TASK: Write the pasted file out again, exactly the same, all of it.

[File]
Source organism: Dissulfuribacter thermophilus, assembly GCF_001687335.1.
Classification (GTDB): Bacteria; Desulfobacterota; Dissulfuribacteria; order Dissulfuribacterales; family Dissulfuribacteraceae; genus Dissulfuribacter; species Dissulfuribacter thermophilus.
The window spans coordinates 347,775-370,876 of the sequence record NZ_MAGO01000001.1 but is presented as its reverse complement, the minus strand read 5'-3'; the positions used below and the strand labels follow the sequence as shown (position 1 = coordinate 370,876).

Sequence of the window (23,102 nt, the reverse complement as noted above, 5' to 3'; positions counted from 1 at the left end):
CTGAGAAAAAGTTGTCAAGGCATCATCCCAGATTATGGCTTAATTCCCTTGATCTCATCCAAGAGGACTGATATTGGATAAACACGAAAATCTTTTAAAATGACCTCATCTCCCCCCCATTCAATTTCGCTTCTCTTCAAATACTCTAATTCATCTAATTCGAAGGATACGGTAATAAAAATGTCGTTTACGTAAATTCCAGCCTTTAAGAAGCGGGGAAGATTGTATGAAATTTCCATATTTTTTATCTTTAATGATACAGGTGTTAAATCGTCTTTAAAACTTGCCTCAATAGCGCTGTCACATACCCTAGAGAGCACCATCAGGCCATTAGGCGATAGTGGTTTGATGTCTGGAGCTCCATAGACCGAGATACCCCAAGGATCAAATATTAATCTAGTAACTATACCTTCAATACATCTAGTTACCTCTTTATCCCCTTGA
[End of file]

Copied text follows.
Source organism: Dissulfuribacter thermophilus, assembly GCF_001687335.1.
Classification (GTDB): Bacteria; Desulfobacterota; Dissulfuribacteria; order Dissulfuribacterales; family Dissulfuribacteraceae; genus Dissulfuribacter; species Dissulfuribacter thermophilus.
The window spans coordinates 347,775-370,876 of the sequence record NZ_MAGO01000001.1 but is presented as its reverse complement, the minus strand read 5'-3'; the positions used below and the strand labels follow the sequence as shown (position 1 = coordinate 370,876).

Sequence of the window (23,102 nt, the reverse complement as noted above, 5' to 3'; positions counted from 1 at the left end):
CTGAGAAAAAGTTGTCAAGGCATCATCCCAGATTATGGCTTAATTCCCTTGATCTCATCCAAGAGGACTGATATTGGATAAACACGAAAATCTTTTAAAATGACCTCATCTCCCCCCCATTCAATTTCGCTTCTCTTCAAATACTCTAATTCATCTAATTCGAAGGATACGGTAATAAAAATGTCGTTTACGTAAATTCCAGCCTTTAAGAAGCGGGGAAGATTGTATGAAATTTCCATATTTTTTATCTTTAATGATACAGGTGTTAAATCGTCTTTAAAACTTGCCTCAATAGCGCTGTCACATACCCTAGAGAGCACCATCAGGCCATTAGGCGATAGTGGTTTGATGTCTGGAGCTCCATAGACCGAGATACCCCAAGGATCAAATATTAATCTAGTAACTATACCTTCAATACATCTAGTTACCTCTTTATCCCCTTGA